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Why are classical mechanics questions moved to the physics exchange?

There is a tag here.

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migrated from math.stackexchange.com Feb 18 '15 at 22:40

This question came from our site for people studying math at any level and professionals in related fields.

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    $\begingroup$ My guess is because they are physics questions. $\endgroup$ – Matt Samuel Feb 18 '15 at 22:42
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    $\begingroup$ I would say that the expectation is that if a physics question is asked on math.SE, the crux of the problem is mathematical as opposed to physical. If that doesn't seem to be the case, it should be migrated. As to why even have the classical mechanics tag on math.SE, it's to let potential readers know that some knowledge of classical mechanics is probably necessary to solve the problem. $\endgroup$ – user137731 Feb 18 '15 at 22:50
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    $\begingroup$ Could you give some examples? $\endgroup$ – quid Feb 18 '15 at 22:56
  • $\begingroup$ @quid: Try asking a classical mechanics question on mathematics stack exchange and see what happens. $\endgroup$ – user217495 Feb 18 '15 at 22:59
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    $\begingroup$ I take this as a "no."// Looking a bit through the relevant tag it appears the majority of questions is in fact not migrated. The most recent one that was migrated really did not look like a math question. $\endgroup$ – quid Feb 18 '15 at 23:02
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    $\begingroup$ @quid did you downvote my question? $\endgroup$ – user217495 Feb 18 '15 at 23:08
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    $\begingroup$ Yes, as you are unable or unwilling to substantiate your claims. The question appears to be based on a false premise, and seems in any case more like a complaint about one recent migration. $\endgroup$ – quid Feb 18 '15 at 23:10
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    $\begingroup$ What's the problem with migration? I feel like its motivation is "We moved your question because we think it'll get a better answer there," which seems like a good motivation so long as its true (even if the question might get answered here) - and every case I've seen of this falls into that category. $\endgroup$ – Milo Brandt Feb 19 '15 at 4:20
  • $\begingroup$ I searched and found two recent mechanics questions which got migrated to Phys.SE, 1 and 2. Note that problem solving questions aren't allowed on Phys.SE, only conceptual questions are. So homwork questions migrated from MSE can be closed there. $\endgroup$ – user103816 Feb 19 '15 at 6:21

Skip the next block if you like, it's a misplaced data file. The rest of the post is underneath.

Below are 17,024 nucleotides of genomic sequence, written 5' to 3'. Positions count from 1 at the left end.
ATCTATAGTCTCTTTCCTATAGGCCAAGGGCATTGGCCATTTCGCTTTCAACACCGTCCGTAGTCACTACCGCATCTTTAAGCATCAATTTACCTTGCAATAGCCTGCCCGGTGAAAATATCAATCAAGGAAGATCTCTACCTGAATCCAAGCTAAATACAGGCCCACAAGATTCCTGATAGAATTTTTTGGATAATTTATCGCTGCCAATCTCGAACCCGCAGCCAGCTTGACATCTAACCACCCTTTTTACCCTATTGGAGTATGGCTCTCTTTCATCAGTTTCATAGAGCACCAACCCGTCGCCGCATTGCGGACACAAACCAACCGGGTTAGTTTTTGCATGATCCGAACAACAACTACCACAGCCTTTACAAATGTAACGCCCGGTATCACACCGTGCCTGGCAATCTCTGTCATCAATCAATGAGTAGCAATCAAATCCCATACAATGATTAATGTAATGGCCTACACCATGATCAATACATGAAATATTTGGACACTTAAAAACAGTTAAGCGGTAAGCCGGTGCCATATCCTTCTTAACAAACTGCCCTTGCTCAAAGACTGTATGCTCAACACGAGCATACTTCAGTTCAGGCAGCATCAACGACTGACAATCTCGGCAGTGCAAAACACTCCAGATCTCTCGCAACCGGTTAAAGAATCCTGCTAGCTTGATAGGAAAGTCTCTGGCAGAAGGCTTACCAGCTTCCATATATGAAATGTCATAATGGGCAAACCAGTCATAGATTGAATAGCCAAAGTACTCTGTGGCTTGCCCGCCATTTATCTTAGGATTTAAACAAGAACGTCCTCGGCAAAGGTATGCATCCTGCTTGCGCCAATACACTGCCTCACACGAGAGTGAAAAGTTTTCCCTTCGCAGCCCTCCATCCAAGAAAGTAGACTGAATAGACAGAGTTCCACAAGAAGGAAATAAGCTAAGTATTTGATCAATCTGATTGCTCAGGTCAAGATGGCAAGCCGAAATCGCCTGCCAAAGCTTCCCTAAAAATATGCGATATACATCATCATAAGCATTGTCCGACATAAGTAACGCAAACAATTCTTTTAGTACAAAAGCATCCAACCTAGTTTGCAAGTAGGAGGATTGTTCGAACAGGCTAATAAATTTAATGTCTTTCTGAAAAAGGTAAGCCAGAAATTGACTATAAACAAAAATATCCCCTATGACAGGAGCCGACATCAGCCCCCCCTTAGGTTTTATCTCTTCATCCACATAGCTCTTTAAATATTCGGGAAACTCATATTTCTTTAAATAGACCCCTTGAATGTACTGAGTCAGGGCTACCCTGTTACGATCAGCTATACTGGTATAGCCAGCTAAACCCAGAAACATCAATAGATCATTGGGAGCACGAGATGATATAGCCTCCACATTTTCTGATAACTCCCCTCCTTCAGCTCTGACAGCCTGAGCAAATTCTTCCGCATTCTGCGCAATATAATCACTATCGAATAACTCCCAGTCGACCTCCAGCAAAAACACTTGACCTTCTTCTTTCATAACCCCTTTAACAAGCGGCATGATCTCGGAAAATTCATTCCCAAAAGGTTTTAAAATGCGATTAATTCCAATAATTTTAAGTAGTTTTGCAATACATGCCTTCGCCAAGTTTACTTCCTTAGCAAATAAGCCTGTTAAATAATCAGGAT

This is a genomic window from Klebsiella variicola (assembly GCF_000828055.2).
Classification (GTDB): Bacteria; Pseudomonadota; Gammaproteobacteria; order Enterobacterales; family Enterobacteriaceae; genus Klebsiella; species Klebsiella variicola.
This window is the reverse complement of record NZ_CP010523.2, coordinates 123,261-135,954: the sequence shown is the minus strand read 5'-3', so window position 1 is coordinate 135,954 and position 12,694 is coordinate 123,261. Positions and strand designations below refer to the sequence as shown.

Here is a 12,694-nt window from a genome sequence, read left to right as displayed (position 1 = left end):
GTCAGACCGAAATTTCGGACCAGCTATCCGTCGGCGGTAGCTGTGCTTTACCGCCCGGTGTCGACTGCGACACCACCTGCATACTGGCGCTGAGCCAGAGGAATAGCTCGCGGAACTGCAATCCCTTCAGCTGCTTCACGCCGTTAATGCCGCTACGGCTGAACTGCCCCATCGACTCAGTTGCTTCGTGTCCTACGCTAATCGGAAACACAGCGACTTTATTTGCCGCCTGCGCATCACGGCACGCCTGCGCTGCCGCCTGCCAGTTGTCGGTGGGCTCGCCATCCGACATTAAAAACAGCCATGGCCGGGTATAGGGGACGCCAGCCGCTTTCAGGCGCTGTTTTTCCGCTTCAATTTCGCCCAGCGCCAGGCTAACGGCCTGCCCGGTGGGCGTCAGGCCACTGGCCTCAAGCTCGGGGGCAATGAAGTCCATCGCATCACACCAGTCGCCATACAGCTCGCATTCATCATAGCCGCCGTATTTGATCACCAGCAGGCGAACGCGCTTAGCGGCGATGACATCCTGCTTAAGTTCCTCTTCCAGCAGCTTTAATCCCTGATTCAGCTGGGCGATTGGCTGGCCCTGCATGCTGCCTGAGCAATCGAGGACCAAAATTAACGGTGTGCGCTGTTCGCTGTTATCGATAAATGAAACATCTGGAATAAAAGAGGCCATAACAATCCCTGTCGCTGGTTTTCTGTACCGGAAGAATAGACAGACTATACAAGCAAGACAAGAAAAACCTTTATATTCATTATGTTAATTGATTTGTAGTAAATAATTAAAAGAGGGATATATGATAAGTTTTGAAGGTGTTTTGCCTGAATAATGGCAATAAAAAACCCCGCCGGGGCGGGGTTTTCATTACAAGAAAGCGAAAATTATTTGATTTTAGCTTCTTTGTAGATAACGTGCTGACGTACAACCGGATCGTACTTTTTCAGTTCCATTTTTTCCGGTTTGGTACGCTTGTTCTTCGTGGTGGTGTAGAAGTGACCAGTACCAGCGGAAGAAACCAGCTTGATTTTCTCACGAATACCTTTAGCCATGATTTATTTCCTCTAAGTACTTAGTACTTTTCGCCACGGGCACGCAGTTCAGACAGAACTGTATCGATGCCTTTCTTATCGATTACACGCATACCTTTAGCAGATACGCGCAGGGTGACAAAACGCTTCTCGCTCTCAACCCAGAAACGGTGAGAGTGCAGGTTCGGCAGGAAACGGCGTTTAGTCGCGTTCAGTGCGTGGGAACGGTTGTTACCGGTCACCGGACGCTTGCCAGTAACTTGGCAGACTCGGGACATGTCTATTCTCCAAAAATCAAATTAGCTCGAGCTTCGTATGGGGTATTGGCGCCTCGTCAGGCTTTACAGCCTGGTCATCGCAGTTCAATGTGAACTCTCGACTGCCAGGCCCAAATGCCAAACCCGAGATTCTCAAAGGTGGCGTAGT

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    $\begingroup$ @user103816 These two aren't math questions at all... By the way, 10k users can check the list of recently migrated questions here. I count six questions migrated to Phys.SE in February. Only one of them had some amount of mathematical content, and in that case the OP requested themselves for the question to be migrated. $\endgroup$ – Najib Idrissi Feb 19 '15 at 8:35
  • $\begingroup$ @NajibIdrissi Both of them are classical mechanics questions. Classical Mechanics is a well known field of Mathematics. $\endgroup$ – user103816 Feb 19 '15 at 11:46
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    $\begingroup$ Classical Mechanics is not a field of Mathematics. $\endgroup$ – quid Feb 19 '15 at 13:39
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    $\begingroup$ "Classical Mechanics is a well known field of Mathematics." Do you even listen to yourself...? $\endgroup$ – Najib Idrissi Feb 19 '15 at 16:10
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    $\begingroup$ I, personally, find this question quite silly (although I want to use stronger terms there). One might as well ask "Why are we migrating programming questions to StackOverflow, or EE questions to Electronics.SE, or cooking questions to Cooking.SE?" It's simply a matter of the question being off-topic here and on-topic there. $\endgroup$ – apnorton Feb 19 '15 at 17:04
  • $\begingroup$ @quid: All you did was to dispute the "well-known" part, as noticed by Najib. It might be a part of mathematics which is not at all known to people. $\endgroup$ – Asaf Karagila Feb 19 '15 at 17:14
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I don't know much about mechanics, but we can generalize what Bye_World says in a comment above to all applied math questions: deciding where to ask is a matter of weight/balance of math vs. application context.

There are fairly simple mechanics problems (the forced pendulum comes to my mind; see [1] [2]), where the mathematical difficulty/issues far outweigh the fairly simple mechanics one needs to understand to state problem. Not surprisingly, most in-depth work on such problems was published by mathematicians. (To give you an example of [fairly hard] physics-related question that I think was correctly asked here see How to solve 29 coupled quadratic equations?)

On the other hand, if someone is asking a question where they are mostly confused about physical laws and how to apply them, migration is the best choice. There were actually some questions like that that I commented on here, but they appear to have been deleted, so (not having anywhere near enough rep) I can't find & link to them anymore. One [perhaps slighly below] borderline question is Applying linear algebra to solve a problem in mechanical equilibrium. Had it been asked on the physics site it might have received an answer by now.

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